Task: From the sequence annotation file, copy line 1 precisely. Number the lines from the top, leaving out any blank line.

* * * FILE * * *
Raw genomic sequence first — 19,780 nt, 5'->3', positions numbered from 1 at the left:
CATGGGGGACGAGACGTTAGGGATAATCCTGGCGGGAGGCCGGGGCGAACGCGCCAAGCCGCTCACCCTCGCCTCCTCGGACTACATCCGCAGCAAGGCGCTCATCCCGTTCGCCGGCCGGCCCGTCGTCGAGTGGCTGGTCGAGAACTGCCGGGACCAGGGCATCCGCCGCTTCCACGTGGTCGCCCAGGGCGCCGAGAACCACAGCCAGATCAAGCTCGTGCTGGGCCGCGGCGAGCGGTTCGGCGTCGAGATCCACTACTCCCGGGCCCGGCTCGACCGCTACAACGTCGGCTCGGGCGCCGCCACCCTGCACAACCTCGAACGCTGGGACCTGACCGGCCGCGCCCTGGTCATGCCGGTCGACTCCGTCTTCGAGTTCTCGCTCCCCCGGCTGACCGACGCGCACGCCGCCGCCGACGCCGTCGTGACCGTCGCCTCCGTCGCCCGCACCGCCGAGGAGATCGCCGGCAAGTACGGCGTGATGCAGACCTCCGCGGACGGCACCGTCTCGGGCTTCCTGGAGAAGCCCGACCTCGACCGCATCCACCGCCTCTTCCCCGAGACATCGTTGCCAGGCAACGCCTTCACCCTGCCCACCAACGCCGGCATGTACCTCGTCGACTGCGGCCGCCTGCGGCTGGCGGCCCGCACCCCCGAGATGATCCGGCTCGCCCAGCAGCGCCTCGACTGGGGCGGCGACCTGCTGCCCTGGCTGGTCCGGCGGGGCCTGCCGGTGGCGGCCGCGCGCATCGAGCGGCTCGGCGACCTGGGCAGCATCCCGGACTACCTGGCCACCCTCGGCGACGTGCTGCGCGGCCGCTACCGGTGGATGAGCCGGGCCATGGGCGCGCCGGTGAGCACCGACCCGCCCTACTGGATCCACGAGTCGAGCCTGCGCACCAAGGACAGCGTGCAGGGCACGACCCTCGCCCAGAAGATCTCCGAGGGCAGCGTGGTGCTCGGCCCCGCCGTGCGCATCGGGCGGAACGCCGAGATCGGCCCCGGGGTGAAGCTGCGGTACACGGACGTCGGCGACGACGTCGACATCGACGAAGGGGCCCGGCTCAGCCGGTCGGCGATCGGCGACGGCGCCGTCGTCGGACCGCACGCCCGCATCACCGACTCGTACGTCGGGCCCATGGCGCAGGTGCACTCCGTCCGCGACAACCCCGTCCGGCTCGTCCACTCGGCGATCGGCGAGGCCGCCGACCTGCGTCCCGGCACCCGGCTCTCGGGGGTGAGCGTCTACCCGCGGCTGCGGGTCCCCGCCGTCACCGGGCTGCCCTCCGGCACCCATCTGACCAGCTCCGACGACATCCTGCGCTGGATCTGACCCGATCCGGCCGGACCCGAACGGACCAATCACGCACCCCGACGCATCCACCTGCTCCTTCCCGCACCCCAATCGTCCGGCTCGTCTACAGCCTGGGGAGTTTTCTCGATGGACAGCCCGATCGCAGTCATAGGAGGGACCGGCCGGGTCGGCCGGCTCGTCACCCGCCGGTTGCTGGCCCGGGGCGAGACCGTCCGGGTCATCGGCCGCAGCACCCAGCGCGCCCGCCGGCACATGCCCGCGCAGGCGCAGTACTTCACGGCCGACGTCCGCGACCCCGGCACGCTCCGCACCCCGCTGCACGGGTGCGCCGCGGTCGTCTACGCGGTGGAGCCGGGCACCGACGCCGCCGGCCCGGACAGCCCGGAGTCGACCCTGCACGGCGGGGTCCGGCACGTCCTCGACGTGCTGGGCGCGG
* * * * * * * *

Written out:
Raw genomic sequence first — 19,780 nt, 5'->3', positions numbered from 1 at the left: